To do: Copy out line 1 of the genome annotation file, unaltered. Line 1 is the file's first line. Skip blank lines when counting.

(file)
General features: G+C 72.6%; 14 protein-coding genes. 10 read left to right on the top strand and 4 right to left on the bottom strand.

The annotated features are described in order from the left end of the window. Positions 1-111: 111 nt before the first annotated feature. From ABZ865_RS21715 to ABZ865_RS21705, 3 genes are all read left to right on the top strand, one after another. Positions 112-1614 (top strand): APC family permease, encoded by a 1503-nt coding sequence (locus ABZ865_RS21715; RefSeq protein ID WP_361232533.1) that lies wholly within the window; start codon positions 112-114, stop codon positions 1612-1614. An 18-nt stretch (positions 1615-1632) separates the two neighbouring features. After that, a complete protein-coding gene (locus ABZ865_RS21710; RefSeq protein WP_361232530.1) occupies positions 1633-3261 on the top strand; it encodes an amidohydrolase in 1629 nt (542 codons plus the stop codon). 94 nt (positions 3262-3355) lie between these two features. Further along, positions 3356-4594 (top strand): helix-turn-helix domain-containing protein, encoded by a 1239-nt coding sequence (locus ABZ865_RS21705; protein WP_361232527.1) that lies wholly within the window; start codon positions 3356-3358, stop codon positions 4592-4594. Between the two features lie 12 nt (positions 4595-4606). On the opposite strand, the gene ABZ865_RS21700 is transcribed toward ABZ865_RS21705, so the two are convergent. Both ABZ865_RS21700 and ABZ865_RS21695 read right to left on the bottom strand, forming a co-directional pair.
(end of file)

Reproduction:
General features: G+C 72.6%; 14 protein-coding genes. 10 read left to right on the top strand and 4 right to left on the bottom strand.